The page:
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Nanopore sensing is nearly synonymous with resistive pulse sensing due to the characteristic occlusion of ions during pore occupancy, particularly at high salt concentrations. Contrarily, conductive pulses are observed under low salt conditions wherein electroosmotic flow is significant. Most literature reports counterions as the dominant mechanism of conductive events (a molecule-centric theory). However, the counterion theory does not fit well with conductive events occurring via net neutral-charged protein translocation, prompting further investigation into translocation mechanics. Herein, we demonstrate theory and experiments underpinning the translocation mechanism (i.e., electroosmosis or electrophoresis), pulse direction (i.e., conductive or resistive) and shape (e.g., monophasic or biphasic) through fine control of chemical, physical, and electronic parameters. Results from these studies predict strong electroosmosis plays a role in driving DNA events and generating conductive events due to polarization effects (i.e., a pore-centric theory). © 2022. The Author(s).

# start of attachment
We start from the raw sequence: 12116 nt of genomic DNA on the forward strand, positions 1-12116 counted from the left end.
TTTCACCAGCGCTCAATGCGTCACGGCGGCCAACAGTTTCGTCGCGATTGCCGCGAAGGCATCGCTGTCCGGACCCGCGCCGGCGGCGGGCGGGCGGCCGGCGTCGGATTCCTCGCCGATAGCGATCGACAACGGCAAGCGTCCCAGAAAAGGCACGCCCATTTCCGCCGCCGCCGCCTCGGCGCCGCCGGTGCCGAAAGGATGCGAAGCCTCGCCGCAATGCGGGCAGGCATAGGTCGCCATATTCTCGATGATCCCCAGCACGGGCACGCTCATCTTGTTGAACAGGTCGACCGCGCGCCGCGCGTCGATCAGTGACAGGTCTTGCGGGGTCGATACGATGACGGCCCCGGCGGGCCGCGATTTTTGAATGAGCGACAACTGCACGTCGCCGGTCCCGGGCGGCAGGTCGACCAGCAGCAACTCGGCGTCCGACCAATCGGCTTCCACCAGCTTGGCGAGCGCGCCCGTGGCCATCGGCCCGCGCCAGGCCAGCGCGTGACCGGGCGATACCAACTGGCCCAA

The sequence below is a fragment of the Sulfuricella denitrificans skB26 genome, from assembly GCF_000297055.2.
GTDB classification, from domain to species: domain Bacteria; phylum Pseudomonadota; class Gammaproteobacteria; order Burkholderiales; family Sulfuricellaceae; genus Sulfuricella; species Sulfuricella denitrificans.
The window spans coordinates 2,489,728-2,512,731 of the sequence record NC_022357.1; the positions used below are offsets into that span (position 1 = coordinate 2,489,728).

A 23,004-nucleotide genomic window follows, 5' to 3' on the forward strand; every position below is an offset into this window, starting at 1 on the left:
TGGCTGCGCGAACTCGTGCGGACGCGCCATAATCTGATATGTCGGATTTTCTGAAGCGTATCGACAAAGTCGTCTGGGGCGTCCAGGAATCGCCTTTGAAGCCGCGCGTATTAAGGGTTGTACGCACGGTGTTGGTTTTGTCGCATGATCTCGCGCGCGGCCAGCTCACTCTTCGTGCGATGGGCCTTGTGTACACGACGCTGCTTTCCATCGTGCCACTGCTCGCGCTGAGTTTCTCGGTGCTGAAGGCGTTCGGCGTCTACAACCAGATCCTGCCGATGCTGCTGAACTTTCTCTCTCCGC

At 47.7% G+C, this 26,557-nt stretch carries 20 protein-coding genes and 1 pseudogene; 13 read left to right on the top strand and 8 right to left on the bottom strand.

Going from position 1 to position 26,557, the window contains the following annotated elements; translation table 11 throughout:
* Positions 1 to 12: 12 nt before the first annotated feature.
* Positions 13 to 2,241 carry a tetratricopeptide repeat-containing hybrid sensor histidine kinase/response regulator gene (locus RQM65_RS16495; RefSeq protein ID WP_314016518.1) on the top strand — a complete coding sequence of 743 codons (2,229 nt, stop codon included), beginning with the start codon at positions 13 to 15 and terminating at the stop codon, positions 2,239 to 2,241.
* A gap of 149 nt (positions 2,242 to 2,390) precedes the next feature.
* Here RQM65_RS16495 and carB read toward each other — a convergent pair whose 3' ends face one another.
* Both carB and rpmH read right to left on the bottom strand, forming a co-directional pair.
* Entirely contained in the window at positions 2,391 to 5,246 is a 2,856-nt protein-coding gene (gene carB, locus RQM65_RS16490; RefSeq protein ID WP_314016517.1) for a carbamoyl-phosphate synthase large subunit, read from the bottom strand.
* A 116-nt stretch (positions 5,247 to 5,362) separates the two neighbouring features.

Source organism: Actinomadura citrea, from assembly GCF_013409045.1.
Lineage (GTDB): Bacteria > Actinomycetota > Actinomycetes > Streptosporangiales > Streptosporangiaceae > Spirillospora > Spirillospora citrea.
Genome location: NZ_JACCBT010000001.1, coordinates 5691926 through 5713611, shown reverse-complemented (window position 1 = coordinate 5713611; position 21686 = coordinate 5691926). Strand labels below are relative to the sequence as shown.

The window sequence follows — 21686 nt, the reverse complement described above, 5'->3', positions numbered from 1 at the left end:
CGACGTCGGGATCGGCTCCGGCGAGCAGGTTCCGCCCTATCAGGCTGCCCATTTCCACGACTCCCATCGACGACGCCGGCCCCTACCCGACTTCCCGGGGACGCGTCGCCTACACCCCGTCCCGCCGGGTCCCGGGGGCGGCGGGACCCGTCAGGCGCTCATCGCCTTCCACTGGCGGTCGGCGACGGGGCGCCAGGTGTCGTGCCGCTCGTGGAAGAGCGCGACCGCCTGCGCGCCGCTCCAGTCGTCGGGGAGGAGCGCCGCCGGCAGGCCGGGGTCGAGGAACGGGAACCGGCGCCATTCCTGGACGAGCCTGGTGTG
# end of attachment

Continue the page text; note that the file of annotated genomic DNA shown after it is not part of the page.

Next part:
Lauren S Lastra, Y M Nuwan D Y Bandara, Michelle Nguyen, Nasim Farajpour, Kevin J Freedman. On the origins of conductive pulse sensing inside a nanopore. Nature communications. 2022 May 13;13(1):2186

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PMID: 35562332

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